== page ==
Ofsted inspection finds Isle of Wight school Good

The school had a short inspection at the end of July, and the inspector found priorities for improvement — including addressing a decline in overall performance and a ‘sharp drop’ in progress and attainment in writing.

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Wroxall Primary School continues to be graded ‘good’, although a full inspection of the school will take place within the next two years.

The school had a short inspection at the end of July, and the inspector found priorities for improvement — including addressing a decline in overall performance and a ‘sharp drop’ in progress and attainment in writing.

Under Ofsted guidelines, schools judged to be good will normally receive a one-day short inspection every four years, as long as the quality of education remains good at each short inspection. However, a full inspection of Wroxall will take place within two years.

Substantial and ongoing changes to leadership
In recent years there has been substantial and ongoing changes to leadership, both in the school and the federation to which the school belongs.

Ofsted inspector Linda Jacobs said:

“The areas for improvement at the previous inspection have not fully been addressed and continue to be a focus.”

Parents’ feedback
About half of parents who responded to Ofsted’s online survey expressed concerns about the school’s frequent changes of leadership.

The governing body said it was aware the changes may have had an impact on the effectiveness of home-school communication.

Ms Jacobs praised interim headteacher, Kirsty Wallace, for revitalising staff and facilitating improvement. However, Ms Wallace has since left the school. New interim head, Mark Snow, did not respond to requests for comment.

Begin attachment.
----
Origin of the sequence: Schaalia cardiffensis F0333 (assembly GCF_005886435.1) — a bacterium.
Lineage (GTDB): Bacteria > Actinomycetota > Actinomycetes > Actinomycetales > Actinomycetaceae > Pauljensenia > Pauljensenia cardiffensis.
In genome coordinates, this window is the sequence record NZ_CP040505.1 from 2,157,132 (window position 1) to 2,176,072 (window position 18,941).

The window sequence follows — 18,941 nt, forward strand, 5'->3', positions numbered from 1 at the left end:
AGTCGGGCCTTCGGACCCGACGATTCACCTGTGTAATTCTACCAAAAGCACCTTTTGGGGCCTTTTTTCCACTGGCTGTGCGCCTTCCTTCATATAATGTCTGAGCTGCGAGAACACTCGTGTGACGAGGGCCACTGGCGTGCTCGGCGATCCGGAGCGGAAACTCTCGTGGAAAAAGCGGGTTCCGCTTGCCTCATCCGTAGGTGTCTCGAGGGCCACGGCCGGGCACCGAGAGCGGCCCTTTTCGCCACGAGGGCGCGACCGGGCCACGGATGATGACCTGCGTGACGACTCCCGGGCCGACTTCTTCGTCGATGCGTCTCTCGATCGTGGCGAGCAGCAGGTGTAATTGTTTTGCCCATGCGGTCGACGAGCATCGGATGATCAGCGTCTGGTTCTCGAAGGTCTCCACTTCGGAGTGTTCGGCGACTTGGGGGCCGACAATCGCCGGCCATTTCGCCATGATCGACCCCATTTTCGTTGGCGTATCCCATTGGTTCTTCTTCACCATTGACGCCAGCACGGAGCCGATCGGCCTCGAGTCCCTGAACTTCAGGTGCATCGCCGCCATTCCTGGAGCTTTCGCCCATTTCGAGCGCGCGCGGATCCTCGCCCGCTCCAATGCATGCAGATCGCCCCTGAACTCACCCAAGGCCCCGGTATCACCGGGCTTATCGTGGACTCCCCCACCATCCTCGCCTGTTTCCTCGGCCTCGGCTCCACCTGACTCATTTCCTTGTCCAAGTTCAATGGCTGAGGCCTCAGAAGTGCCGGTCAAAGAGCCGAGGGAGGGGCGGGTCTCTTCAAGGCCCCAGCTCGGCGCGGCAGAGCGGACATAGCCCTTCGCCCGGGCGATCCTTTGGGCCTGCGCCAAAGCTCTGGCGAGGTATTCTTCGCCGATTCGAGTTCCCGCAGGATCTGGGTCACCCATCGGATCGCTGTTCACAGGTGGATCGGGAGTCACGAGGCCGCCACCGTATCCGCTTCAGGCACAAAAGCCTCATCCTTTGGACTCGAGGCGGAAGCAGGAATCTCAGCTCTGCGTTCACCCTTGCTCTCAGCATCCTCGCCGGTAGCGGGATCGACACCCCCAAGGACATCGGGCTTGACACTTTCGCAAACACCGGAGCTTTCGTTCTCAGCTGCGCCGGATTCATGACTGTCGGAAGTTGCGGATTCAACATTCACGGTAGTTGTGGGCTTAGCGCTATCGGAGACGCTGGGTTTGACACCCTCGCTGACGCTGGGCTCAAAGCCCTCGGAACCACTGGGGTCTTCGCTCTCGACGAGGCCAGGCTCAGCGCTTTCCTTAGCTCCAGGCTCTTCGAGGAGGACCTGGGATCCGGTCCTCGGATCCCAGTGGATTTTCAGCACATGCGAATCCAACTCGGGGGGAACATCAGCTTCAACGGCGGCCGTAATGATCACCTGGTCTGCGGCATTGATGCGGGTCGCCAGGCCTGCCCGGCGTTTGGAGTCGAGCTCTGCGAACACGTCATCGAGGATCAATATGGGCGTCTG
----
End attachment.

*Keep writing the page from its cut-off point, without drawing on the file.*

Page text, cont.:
Improvements made
Improvement has been made in the quality of teaching in reading, writing and mathematics. However, during classroom visits Ms Jacobs said the quality of teaching and learning across subjects and classes was inconsistent, with pupils’ workbooks not consistently well matched to their needs.

In some subjects, such as history, pupils were able to apply their reading and writing skills, however, pupils did not readily transfer skills to work outside of English lessons — for example older pupils did not use capital letters correctly.

On track to reach expected standards
Compared to last year, a higher proportion of current pupils in Years 2 and 6 are on track to reach the expected standards in reading, writing and mathematics. Attainment in mathematics is stronger than in reading and writing.

Analysis indicates lower-attaining pupils are not consistently making expected progress, including a large proportion of disadvantaged pupils and some with special educational needs and disabilities.

Key stage one progress
In recent years, the proportion of children achieving a good level of development by the end of reception has been broadly in line with the national average.

In 2017, pupils did not make consistently good progress in key stage one. Focused support for year two pupils has resulted in stronger outcomes for current pupils compared to last year. However, some pupils have not made the progress they are capable of, because their learning needs have not been fully met.

Pupils enjoy school and attend regularly, making strong friendships and being welcoming towards new pupils.


This article is from the BBC’s LDRS (Local Democracy Reporter Service) scheme, which OnTheWight is taking part in. Ed

Image: laffy4k under CC BY 2.0

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